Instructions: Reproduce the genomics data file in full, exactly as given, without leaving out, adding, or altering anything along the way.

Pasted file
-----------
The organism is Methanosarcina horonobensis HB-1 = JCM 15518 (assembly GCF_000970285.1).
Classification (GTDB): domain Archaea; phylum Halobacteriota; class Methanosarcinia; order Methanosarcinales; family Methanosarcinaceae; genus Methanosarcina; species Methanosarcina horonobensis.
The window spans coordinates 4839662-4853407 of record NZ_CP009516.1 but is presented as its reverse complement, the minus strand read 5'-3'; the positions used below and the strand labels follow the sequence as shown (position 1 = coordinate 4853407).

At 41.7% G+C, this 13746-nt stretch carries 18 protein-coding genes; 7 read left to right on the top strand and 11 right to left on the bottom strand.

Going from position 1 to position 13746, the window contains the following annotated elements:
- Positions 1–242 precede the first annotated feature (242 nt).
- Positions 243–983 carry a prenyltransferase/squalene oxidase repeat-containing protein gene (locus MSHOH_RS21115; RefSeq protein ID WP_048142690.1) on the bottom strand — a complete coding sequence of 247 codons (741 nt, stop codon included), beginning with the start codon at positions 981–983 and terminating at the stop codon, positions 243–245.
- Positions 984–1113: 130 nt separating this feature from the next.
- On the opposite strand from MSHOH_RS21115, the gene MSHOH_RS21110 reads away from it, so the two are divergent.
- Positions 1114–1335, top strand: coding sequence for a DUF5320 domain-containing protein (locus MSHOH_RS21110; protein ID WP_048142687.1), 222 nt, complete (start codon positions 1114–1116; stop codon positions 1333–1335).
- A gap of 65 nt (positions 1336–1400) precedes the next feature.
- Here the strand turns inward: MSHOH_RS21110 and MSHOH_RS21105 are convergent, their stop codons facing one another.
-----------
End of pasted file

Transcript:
The organism is Methanosarcina horonobensis HB-1 = JCM 15518 (assembly GCF_000970285.1).
Classification (GTDB): domain Archaea; phylum Halobacteriota; class Methanosarcinia; order Methanosarcinales; family Methanosarcinaceae; genus Methanosarcina; species Methanosarcina horonobensis.
The window spans coordinates 4839662-4853407 of record NZ_CP009516.1 but is presented as its reverse complement, the minus strand read 5'-3'; the positions used below and the strand labels follow the sequence as shown (position 1 = coordinate 4853407).

At 41.7% G+C, this 13746-nt stretch carries 18 protein-coding genes; 7 read left to right on the top strand and 11 right to left on the bottom strand.

Going from position 1 to position 13746, the window contains the following annotated elements:
- Positions 1–242 precede the first annotated feature (242 nt).
- Positions 243–983 carry a prenyltransferase/squalene oxidase repeat-containing protein gene (locus MSHOH_RS21115; RefSeq protein ID WP_048142690.1) on the bottom strand — a complete coding sequence of 247 codons (741 nt, stop codon included), beginning with the start codon at positions 981–983 and terminating at the stop codon, positions 243–245.
- Positions 984–1113: 130 nt separating this feature from the next.
- On the opposite strand from MSHOH_RS21115, the gene MSHOH_RS21110 reads away from it, so the two are divergent.
- Positions 1114–1335, top strand: coding sequence for a DUF5320 domain-containing protein (locus MSHOH_RS21110; protein ID WP_048142687.1), 222 nt, complete (start codon positions 1114–1116; stop codon positions 1333–1335).
- A gap of 65 nt (positions 1336–1400) precedes the next feature.
- Here the strand turns inward: MSHOH_RS21110 and MSHOH_RS21105 are convergent, their stop codons facing one another.